Prion Strain Conformational Stability and the Role of PrPc in Prion Strain Interference

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Schutt, Charles
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Prions are the causative agent of transmissible spongiform encephalopathies (TSEs), a group of neurodegenerative diseases characterized by the accumulation of PrPSc, an abnormal conformation of the normal host protein PrPC. Different conformations of PrPSc are thought to be the cause of different phenotypes of TSE disease which are called prion strains. These different prion strains can interact with one another. Prion strain interference is the ability of a long incubation period strain (blocking strain) to extend the incubation period or block a shorter incubation period strain (superinfecting strain) from causing disease. The mechanism of prion strain interference is of interest because this is one of the few known mechanisms where the ability of a prion strain to cause disease is attenuated. To determine if a single blocking strain can interfere with multiple superinfecting strains,we inoculated hamsters in the sciatic nerve with uninfected or DY TME-infected brain homogenate and superinfected 120 days later with brain homogenate from one of three superinfecting strains. The superinfecting strain caused disease in all hamsters initially inoculated with uninfected brain homogenate. DY TME caused disease in all hamsters initially inoculated with DY TME. This demonstrates that a single blocking strain has the ability to interfere with several superinfecting strains, suggesting that prion strain interference may be a property common to many different prion strains. To determine if prion strain interference can occur through a natural route of inoculation, hamsters were fed DY TME-infected food pellets and then superinfected with HY TME-infected food pellets. HY TME caused disease in all hamsters. However, with 120 days between inoculations, DY TME extended the incubation period of HY TME, showing that prion strain interference can occur following per os inoculation, suggesting that prion strain interference may be part of the natural biology of TSEs. To determine if prion strain interference was due to depletion of PrPC by the blocking strain, I developed an assay that isolated PrPC from PrPSc. We inoculated DY TME or uninfected brain homogenate into the sciatic nerve of hamsters, and different time points post inoculation, the spinal cord between vertebrae T10-T13 was removed, dissected into ipsilateral and contralateral halves. PrPC was isolated from each half of the spinal cord and the concentration of PrPC was standardized to the concentration of total protein. I could not detect any change in PrPC level over time, between each half of the spinal cord or between DY TMEinfected and uninfected spinal cords. While there was no change in PrPC level, I confirmed DY PrPSc accumulation in the spinal cord over time. This data shows that PrPC depletion is not part of the mechanism of prion strain interference. I also developed an assay to differentiate different hamster prions strains based on their conformational stability. Conformational stability is the ability of PrPSc to resist being denatured by a chaotropic agent. I incubated brain homogenate in 0-2% (w/v) sodium dodecyl sulfate (SDS) or 0-2 M guanidine hydrochloride (Gdn HCl) at 70ºC prior to proteinase K digestion and dot blot analysis. Based on this assay, shorter incubation period strains were the most stable and the longer incubation period strains were less stable. This data suggests that conformational stability is a strain property that can be used to differentiate prion strains. Combined with immunohistochemical and in vitro conversion of PrPC data, this data suggests that relatively stable hamster prion strains convert PrPC more efficiently and better resist host cell clearance compared to less stable hamster prion strains.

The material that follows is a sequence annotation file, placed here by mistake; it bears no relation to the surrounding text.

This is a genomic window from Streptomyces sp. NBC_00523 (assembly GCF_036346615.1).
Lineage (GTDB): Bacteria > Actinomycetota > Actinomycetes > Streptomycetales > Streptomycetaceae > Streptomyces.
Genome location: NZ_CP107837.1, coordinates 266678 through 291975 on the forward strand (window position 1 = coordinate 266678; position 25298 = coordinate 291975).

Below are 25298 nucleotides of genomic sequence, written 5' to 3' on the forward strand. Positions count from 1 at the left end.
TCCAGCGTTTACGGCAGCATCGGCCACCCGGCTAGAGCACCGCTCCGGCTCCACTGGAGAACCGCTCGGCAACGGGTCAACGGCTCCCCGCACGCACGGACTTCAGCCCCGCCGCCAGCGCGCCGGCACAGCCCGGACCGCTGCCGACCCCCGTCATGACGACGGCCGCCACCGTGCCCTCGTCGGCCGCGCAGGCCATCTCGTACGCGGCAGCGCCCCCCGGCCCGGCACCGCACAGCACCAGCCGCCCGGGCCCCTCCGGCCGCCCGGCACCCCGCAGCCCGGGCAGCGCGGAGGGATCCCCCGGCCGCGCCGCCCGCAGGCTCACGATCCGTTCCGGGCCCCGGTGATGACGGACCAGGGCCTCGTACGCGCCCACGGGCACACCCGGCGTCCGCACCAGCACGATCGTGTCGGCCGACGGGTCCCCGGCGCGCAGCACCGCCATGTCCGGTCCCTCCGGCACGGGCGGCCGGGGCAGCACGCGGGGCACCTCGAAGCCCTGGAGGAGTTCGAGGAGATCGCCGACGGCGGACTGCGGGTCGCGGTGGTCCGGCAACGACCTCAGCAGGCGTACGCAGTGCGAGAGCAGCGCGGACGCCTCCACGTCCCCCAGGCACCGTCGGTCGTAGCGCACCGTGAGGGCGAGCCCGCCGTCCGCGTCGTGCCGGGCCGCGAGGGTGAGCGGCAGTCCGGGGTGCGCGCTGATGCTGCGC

Creighton University
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